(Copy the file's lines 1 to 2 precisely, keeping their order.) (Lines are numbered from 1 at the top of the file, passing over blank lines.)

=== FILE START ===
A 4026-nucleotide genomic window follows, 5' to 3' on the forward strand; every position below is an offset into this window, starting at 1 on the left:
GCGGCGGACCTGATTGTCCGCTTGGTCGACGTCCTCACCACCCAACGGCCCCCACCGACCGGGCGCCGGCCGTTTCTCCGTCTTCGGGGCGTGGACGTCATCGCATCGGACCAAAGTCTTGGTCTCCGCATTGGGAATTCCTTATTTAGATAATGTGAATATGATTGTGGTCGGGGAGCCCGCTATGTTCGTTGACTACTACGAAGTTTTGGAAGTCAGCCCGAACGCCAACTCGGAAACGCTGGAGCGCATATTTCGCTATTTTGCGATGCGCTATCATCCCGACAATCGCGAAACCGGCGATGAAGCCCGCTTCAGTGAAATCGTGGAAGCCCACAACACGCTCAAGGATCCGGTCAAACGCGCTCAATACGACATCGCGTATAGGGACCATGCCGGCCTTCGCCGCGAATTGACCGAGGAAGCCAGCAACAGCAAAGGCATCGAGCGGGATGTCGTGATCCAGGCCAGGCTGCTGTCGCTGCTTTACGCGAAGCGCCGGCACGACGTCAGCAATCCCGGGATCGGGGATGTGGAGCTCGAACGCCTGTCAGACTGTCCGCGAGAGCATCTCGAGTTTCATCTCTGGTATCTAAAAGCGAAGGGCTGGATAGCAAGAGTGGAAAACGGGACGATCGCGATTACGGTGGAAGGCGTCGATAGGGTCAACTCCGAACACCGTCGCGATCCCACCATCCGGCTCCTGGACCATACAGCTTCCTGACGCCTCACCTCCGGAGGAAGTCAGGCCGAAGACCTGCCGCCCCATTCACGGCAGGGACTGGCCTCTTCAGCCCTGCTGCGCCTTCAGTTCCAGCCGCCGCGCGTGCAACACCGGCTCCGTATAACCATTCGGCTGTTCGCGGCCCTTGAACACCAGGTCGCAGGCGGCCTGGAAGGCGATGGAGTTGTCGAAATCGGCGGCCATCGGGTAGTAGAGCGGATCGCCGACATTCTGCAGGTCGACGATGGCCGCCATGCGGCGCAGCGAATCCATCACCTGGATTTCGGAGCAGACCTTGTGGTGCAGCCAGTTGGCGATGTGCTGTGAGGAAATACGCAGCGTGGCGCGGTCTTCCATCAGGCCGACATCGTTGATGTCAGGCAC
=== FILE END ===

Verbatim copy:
A 4026-nucleotide genomic window follows, 5' to 3' on the forward strand; every position below is an offset into this window, starting at 1 on the left:
GCGGCGGACCTGATTGTCCGCTTGGTCGACGTCCTCACCACCCAACGGCCCCCACCGACCGGGCGCCGGCCGTTTCTCCGTCTTCGGGGCGTGGACGTCATCGCATCGGACCAAAGTCTTGGTCTCCGCATTGGGAATTCCTTATTTAGATAATGTGAATATGATTGTGGTCGGGGAGCCCGCTATGTTCGTTGACTACTACGAAGTTTTGGAAGTCAGCCCGAACGCCAACTCGGAAACGCTGGAGCGCATATTTCGCTATTTTGCGATGCGCTATCATCCCGACAATCGCGAAACCGGCGATGAAGCCCGCTTCAGTGAAATCGTGGAAGCCCACAACACGCTCAAGGATCCGGTCAAACGCGCTCAATACGACATCGCGTATAGGGACCATGCCGGCCTTCGCCGCGAATTGACCGAGGAAGCCAGCAACAGCAAAGGCATCGAGCGGGATGTCGTGATCCAGGCCAGGCTGCTGTCGCTGCTTTACGCGAAGCGCCGGCACGACGTCAGCAATCCCGGGATCGGGGATGTGGAGCTCGAACGCCTGTCAGACTGTCCGCGAGAGCATCTCGAGTTTCATCTCTGGTATCTAAAAGCGAAGGGCTGGATAGCAAGAGTGGAAAACGGGACGATCGCGATTACGGTGGAAGGCGTCGATAGGGTCAACTCCGAACACCGTCGCGATCCCACCATCCGGCTCCTGGACCATACAGCTTCCTGACGCCTCACCTCCGGAGGAAGTCAGGCCGAAGACCTGCCGCCCCATTCACGGCAGGGACTGGCCTCTTCAGCCCTGCTGCGCCTTCAGTTCCAGCCGCCGCGCGTGCAACACCGGCTCCGTATAACCATTCGGCTGTTCGCGGCCCTTGAACACCAGGTCGCAGGCGGCCTGGAAGGCGATGGAGTTGTCGAAATCGGCGGCCATCGGGTAGTAGAGCGGATCGCCGACATTCTGCAGGTCGACGATGGCCGCCATGCGGCGCAGCGAATCCATCACCTGGATTTCGGAGCAGACCTTGTGGTGCAGCCAGTTGGCGATGTGCTGTGAGGAAATACGCAGCGTGGCGCGGTCTTCCATCAGGCCGACATCGTTGATGTCAGGCAC